Over the years many people have assumed that working together the way the couple does might put considerably more strain on their relationship than the typical husband-and-wife team. Nothing could be further from the truth. The profound trust and understanding shared between the two gives them an almost preternatural ability to perform stunts others wouldn’t dare. A prime example of this is an act in which Pinkie holds an apple in her mouth while Hellgate carves his initials in to it with a fully functioning chainsaw. There are no modifications to the machinery; there is no trick. Nerves, steady hands and trust are all that stand between an impressive display and disaster.
Amazingly enough, most of the injuries they have sustained over the years haven’t been from the actual performances but from the mundane tasks associated with setting up the stunts. At an outdoor venue Pinkie was moving supplies from point A to point B in preparation for a little fire-breathing when she stepped into a gopher hole, snapping her ankle. The fire-breathing still went off flawlessly.
There is one notable exception to their otherwise impeccable safety record. Several years back, Hellgate was performing a variation of his glass-walking stunt in which he did a sort of “angry gorilla stomp,” leaping several feet in to the air before grinding his bare feet into the box of broken glass (his vague resemblance to a certain hairy, mythical inhabitant of the Pacific Northwest makes this a visually stunning feat). On this particular occasion, an errant two-inch-long piece of glass embedded itself deep in the big man’s heel, resulting in a great deal of blood and a wound that shoould have received stitches.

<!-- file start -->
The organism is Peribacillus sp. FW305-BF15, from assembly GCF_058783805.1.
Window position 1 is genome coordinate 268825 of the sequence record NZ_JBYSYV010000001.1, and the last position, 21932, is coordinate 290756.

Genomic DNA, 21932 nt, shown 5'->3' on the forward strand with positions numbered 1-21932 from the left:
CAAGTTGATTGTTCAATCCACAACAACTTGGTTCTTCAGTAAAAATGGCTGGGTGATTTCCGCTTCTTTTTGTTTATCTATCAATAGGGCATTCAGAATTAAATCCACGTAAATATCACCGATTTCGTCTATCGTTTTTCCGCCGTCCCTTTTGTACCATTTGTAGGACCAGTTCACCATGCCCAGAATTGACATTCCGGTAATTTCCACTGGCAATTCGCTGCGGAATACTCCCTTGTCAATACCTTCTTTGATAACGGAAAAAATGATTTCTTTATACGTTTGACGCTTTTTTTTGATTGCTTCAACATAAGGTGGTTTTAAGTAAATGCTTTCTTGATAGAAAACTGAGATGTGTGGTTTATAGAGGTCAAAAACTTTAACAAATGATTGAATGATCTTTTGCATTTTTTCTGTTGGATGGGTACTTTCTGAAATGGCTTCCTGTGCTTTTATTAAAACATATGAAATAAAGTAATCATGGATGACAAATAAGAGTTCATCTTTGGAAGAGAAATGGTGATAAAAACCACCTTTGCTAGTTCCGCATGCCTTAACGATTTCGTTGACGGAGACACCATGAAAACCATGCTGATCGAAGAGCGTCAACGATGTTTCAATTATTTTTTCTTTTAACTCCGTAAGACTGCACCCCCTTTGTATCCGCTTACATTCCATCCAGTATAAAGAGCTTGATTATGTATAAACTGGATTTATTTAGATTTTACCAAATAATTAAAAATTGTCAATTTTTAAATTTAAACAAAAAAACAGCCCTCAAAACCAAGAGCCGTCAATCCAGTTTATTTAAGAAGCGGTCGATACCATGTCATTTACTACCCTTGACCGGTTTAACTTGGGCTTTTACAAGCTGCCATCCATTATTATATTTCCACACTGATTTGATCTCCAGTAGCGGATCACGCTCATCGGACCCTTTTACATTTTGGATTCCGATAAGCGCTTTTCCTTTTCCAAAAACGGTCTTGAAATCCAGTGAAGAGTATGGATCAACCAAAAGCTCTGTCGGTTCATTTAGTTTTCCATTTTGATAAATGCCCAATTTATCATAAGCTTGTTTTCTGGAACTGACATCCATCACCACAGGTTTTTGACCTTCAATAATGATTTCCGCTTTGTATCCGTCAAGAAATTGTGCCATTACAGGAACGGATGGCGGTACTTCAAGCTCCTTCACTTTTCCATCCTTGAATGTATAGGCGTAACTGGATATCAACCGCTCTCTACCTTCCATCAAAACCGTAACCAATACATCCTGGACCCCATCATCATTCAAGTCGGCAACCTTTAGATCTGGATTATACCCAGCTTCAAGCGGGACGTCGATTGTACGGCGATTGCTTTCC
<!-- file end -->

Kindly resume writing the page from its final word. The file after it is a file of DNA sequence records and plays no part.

Ever a “glass is half full” kind of performer, Hellgate remarks on the occurrence: “I can’t say as I enjoyed it but it did prove once and for all that what we do is genuinely dangerous We aren’t faking anything—so I guess it was worth it.”
The popularity and success of the Subterranean Cirqus has opened a number of doors for the couple, including a warm and long-standing friendship with Troma Entertainment founder Lloyd Kaufman (“Toxic Avenger,” anyone?) and a stint working with several veterans of the Jim Rose Sideshow. Hellgate recalls one of his favorite encounters as the time he and Pinkie met veteran horror actor John Dugan (Grandpa Sawyer from the original “Texas Chainsaw Massacre”) who having just witnessed their performance admitted, “You kids scare the hell out of me. That was terrifying.”
The macabre duo was once offered a shot at their own reality television series. In the end, it was an offer they decided to decline, refusing to give up creative control of their act. A principled move to be sure—but also a shrewd one. They are respected members of the sideshow community, earning the trust and advice of old-timers and veterans and the demand for their act has never been higher. Although they are frequently joined on stage by longtime friend and fellow performer Leroy “The Irish Strongman” Lewis, whose signature move is driving nails with his forehead, it is clear that Lazarus Hellgate and Pinkie, the Princess of Pain, don’t need any help achieving fame. They just need a liitle help burying the bodies.
To find out where Subterranean Cirqus is performing, visit them at facebook.com/subterraneancirqus